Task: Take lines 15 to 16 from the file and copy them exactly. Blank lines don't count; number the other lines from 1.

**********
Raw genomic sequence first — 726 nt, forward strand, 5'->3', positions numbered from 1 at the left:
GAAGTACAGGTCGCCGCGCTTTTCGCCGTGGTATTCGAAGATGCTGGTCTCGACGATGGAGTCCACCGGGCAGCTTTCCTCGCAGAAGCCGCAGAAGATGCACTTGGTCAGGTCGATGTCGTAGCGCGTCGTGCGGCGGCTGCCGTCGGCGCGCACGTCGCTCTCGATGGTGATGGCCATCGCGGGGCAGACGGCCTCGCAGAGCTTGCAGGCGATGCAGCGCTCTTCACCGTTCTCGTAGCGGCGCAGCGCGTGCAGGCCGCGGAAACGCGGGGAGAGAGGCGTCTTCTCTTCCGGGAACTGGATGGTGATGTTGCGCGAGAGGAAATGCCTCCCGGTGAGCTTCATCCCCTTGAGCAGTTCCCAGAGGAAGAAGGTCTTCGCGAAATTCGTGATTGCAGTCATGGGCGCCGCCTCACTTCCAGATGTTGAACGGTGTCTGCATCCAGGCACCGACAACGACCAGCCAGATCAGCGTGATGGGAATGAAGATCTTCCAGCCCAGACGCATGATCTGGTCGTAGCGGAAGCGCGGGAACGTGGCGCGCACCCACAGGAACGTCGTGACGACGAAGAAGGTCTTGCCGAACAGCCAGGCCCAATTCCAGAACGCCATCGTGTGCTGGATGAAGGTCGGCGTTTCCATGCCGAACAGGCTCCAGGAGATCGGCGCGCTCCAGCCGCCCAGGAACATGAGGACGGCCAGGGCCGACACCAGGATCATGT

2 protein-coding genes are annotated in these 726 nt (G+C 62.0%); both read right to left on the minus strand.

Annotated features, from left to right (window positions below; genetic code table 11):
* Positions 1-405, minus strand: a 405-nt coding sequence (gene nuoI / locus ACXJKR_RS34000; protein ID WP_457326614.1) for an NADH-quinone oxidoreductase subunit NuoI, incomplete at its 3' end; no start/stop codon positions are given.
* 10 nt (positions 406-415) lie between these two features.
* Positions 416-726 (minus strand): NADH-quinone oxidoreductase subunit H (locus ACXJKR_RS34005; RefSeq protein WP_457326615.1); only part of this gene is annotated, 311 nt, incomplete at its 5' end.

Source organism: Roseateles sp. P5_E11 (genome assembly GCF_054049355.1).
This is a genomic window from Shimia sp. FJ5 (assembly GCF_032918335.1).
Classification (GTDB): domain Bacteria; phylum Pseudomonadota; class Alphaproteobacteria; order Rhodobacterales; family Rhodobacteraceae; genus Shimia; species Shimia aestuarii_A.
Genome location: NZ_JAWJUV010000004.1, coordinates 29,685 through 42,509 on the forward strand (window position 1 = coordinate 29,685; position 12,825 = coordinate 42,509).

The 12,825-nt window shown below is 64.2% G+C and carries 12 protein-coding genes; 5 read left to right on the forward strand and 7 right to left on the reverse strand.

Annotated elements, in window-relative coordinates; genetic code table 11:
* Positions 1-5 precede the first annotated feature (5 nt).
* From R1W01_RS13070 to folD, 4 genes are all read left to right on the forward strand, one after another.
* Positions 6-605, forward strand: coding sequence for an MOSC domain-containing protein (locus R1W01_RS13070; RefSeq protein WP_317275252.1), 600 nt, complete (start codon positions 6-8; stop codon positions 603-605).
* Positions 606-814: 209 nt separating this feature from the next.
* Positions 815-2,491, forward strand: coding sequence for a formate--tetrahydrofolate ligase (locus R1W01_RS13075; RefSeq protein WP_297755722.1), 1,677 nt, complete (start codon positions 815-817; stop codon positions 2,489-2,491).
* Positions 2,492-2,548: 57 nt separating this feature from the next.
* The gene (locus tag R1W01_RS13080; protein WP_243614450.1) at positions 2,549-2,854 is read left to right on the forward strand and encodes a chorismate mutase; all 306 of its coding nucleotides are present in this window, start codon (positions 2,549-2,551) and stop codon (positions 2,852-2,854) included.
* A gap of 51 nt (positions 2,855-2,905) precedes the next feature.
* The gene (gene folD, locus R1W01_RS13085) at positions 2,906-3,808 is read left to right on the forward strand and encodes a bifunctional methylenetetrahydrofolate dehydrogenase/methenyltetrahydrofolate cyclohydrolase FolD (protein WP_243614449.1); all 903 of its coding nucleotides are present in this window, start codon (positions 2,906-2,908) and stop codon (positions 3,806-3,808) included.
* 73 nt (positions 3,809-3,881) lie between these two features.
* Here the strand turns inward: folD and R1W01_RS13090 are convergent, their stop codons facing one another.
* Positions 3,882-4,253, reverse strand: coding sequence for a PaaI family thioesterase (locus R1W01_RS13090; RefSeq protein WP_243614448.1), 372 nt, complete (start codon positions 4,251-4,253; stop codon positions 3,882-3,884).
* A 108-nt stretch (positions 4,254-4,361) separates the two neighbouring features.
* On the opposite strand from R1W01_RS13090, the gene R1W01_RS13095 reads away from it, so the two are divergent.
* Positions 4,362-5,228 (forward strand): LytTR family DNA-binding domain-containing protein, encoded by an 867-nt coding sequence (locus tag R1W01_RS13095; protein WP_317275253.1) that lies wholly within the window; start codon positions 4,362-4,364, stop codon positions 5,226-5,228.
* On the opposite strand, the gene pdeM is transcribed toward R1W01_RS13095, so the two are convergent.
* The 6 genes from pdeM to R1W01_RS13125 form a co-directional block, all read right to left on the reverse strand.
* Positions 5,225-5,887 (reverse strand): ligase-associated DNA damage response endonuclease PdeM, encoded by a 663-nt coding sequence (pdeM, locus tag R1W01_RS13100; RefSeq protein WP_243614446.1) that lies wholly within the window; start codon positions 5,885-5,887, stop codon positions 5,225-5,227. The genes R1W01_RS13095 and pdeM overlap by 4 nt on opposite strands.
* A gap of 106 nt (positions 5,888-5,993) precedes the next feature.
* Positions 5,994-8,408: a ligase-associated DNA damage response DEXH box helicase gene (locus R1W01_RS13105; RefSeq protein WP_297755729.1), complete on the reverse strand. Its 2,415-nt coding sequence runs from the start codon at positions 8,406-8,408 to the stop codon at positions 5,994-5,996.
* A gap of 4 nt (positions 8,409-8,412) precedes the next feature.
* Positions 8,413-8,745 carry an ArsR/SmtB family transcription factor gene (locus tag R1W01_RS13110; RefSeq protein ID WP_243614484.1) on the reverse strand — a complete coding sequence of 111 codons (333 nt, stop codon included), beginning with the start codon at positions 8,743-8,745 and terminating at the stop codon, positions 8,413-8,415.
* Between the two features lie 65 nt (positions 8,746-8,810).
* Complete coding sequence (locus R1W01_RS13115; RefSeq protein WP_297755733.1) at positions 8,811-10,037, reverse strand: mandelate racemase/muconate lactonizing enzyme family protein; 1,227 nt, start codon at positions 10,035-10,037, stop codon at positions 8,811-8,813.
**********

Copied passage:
* From R1W01_RS13070 to folD, 4 genes are all read left to right on the forward strand, one after another.
* Positions 6-605, forward strand: coding sequence for an MOSC domain-containing protein (locus R1W01_RS13070; RefSeq protein WP_317275252.1), 600 nt, complete (start codon positions 6-8; stop codon positions 603-605).